Halloween itself was also somewhat different from what it is today. No one had invented Trick or Treat, but we did go up and down the street to call on friends and neighbors. We always wore masks and usually costumes (at least when we were young). Favorite costumes were the easiest ones -- tramps, old women, ghosts, or cowboys. (We all had our own cowboy outfits. Mine consisted of sheepskin chaps, a plaid wool shirt, a leather vest, and of course a white ten gallon hat.) Clowns, Mexicans, and Chinamen also prowled the streets, having probably purchased their costumes at Penny Walker's, the favorite toy store in town, located on the north side of Court Street halfway between Chenango and Carroll Streets.
I once had a purchased costume, too. It was an Uncle Sam outfit complete with red and white striped pants, blue jacket, hat with stars and last but not least a flowing grey beard that fastened under the chin on an elastic strap that reached around behind the head and was mostly hidden by the hat. It must have been the first for a Halloween party at school where for many years it was well remembered and often requested when any sort of patriotic program was to be given. After I had outgrown it, Mother kept it for years in the attic wrapped in tissue paper in a Marean-Lauder suit box so she would know exactly where it was when it was needed. Finally, succumbing to an urge to clean out the attic, she gave the costume, box and all, to the school and turned the responsibility for its care over to the educators.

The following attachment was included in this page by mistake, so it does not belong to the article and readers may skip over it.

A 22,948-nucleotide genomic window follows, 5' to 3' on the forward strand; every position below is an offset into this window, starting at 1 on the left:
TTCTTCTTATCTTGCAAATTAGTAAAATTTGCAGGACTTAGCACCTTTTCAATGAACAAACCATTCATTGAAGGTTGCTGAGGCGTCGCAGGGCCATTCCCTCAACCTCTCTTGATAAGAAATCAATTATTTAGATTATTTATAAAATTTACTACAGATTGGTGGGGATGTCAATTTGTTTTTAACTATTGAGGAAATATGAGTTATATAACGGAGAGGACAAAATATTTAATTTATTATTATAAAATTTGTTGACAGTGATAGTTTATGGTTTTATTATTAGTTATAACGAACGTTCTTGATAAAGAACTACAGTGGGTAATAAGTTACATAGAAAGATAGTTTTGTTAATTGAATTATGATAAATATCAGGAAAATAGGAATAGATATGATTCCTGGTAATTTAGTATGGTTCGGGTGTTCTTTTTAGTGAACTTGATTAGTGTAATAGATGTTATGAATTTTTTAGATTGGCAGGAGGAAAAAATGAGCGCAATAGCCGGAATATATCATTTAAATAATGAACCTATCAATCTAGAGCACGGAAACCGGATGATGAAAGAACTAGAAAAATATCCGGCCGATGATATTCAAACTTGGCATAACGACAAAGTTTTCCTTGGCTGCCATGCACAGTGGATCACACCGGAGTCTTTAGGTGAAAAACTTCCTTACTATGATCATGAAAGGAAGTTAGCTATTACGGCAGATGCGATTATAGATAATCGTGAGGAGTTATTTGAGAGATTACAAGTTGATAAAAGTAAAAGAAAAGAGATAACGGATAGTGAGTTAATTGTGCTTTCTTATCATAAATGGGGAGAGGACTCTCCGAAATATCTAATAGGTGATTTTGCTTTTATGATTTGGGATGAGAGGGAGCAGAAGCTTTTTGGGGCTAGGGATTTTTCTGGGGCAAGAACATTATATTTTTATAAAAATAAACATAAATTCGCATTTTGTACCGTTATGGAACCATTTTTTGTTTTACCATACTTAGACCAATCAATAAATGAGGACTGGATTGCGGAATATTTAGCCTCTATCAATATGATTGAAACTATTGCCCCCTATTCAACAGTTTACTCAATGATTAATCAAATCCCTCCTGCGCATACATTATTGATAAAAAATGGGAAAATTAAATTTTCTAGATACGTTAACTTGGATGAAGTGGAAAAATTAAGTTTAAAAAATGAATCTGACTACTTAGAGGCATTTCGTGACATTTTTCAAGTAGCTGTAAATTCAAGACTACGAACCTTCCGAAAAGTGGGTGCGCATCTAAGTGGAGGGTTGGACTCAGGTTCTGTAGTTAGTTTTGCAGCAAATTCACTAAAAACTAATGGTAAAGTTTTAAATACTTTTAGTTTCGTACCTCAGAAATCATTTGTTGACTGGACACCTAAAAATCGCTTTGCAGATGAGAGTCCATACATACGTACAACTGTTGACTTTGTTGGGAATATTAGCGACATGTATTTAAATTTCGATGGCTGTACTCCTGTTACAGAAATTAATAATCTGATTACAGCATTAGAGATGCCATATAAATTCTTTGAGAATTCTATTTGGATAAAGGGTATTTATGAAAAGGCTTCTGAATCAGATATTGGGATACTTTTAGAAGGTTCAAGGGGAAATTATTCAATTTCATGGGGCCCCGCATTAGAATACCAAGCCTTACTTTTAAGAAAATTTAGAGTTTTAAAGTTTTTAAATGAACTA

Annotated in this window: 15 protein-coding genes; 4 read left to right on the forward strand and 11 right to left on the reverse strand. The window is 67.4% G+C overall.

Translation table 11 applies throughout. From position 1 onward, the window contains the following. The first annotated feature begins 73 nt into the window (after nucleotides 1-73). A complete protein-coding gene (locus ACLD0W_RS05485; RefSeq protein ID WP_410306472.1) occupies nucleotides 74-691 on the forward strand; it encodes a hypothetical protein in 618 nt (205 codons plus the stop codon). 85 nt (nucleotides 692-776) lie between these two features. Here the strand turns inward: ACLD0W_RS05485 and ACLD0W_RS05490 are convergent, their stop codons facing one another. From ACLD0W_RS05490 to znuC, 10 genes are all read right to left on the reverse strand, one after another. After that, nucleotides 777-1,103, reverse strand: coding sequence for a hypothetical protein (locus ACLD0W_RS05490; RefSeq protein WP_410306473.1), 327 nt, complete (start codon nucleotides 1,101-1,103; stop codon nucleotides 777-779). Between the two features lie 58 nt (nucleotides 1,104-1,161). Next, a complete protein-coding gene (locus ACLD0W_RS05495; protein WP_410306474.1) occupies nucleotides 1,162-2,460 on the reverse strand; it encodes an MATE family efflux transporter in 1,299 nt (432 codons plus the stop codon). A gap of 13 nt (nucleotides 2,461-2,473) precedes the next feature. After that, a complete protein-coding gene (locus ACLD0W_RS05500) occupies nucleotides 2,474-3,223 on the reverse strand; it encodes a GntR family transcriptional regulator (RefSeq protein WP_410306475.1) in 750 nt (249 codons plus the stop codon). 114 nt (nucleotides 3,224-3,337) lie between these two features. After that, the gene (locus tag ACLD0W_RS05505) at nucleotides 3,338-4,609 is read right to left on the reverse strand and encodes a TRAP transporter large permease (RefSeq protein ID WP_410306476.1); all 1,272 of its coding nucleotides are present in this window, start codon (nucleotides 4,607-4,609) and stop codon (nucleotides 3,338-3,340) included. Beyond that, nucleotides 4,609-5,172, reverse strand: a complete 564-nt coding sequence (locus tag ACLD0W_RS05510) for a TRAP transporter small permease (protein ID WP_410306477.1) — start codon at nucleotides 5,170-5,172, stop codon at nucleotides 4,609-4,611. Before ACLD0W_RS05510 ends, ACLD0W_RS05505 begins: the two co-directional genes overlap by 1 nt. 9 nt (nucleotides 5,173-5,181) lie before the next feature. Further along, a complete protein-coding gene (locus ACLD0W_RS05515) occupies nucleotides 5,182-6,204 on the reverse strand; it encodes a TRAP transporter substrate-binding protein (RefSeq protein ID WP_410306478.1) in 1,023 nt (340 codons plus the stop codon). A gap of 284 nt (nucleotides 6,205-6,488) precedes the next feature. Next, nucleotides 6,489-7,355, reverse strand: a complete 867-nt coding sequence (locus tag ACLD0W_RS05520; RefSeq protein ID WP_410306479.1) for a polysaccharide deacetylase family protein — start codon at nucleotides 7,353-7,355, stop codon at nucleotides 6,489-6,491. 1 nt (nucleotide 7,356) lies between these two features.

This picture was taken in the
driveway at Leroy Street. Enterprising photographers would travel
around Binghamton with their ponies so that children could have
their pictures taken on them. This is one of two photos Dad had
taken. We also have one of Mom at about the same age.
About his dog Don, Dad wrote:
I well remember one morning when I arose early and found a new but partially mutilated ice coupon book below the mail slot that served to get mail into our living room. The ice man had put the book there thinking it would be safe inside. He had not reckoned with our dog, Don, then just a puppy, and Don had had a good chew.
When I found the book, I did not immediately recognize it for what it was, but decided that the little pieces of stiff paper would make good circus tickets if I ever decided to put on a circus; and I proceeded to finish the job Don had begun, and tore all the tickets apart.
When Mother arrived on the scene a little later, had I known the expression, I would certainly have said, "All Hell broke loose." Consternation ran rampant and the tears were almost equal to an overflowing of a basin under the ice box. Mother was sure she had spent good money and would have nothing to show for it. Only after she had explained the situation to the ice company and been reassured that they would replace the damaged book did she calm down and resume her usually calm tone of voice in speaking to either the dog or me.
Click here for more stories about Don!
Picture taken in empty
lot at66 Lathrop Ave.
Billy Morgan, Hank,
and Friend in
driveway at Leroy Street.
Class of 1938